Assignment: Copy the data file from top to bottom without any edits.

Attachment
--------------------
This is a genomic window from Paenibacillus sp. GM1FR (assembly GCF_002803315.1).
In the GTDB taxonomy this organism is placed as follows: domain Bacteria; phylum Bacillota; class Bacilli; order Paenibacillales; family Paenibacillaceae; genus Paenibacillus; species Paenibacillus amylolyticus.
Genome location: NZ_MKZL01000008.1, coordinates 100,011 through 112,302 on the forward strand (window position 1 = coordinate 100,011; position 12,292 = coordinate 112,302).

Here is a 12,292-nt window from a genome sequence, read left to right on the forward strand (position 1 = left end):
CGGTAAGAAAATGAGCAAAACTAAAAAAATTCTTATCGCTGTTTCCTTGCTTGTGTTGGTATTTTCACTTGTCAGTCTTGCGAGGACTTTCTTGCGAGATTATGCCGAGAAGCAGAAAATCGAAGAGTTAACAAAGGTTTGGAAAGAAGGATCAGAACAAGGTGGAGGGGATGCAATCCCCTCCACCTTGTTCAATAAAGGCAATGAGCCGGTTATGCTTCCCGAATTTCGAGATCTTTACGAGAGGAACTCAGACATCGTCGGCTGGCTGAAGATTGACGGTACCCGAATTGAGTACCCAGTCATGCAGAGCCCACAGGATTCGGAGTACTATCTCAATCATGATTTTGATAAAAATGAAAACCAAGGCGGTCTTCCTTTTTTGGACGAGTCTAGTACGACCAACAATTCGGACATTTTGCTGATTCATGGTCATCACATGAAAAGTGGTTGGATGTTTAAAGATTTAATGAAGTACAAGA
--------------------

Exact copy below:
This is a genomic window from Paenibacillus sp. GM1FR (assembly GCF_002803315.1).
In the GTDB taxonomy this organism is placed as follows: domain Bacteria; phylum Bacillota; class Bacilli; order Paenibacillales; family Paenibacillaceae; genus Paenibacillus; species Paenibacillus amylolyticus.
Genome location: NZ_MKZL01000008.1, coordinates 100,011 through 112,302 on the forward strand (window position 1 = coordinate 100,011; position 12,292 = coordinate 112,302).

Here is a 12,292-nt window from a genome sequence, read left to right on the forward strand (position 1 = left end):
CGGTAAGAAAATGAGCAAAACTAAAAAAATTCTTATCGCTGTTTCCTTGCTTGTGTTGGTATTTTCACTTGTCAGTCTTGCGAGGACTTTCTTGCGAGATTATGCCGAGAAGCAGAAAATCGAAGAGTTAACAAAGGTTTGGAAAGAAGGATCAGAACAAGGTGGAGGGGATGCAATCCCCTCCACCTTGTTCAATAAAGGCAATGAGCCGGTTATGCTTCCCGAATTTCGAGATCTTTACGAGAGGAACTCAGACATCGTCGGCTGGCTGAAGATTGACGGTACCCGAATTGAGTACCCAGTCATGCAGAGCCCACAGGATTCGGAGTACTATCTCAATCATGATTTTGATAAAAATGAAAACCAAGGCGGTCTTCCTTTTTTGGACGAGTCTAGTACGACCAACAATTCGGACATTTTGCTGATTCATGGTCATCACATGAAAAGTGGTTGGATGTTTAAAGATTTAATGAAGTACAAGA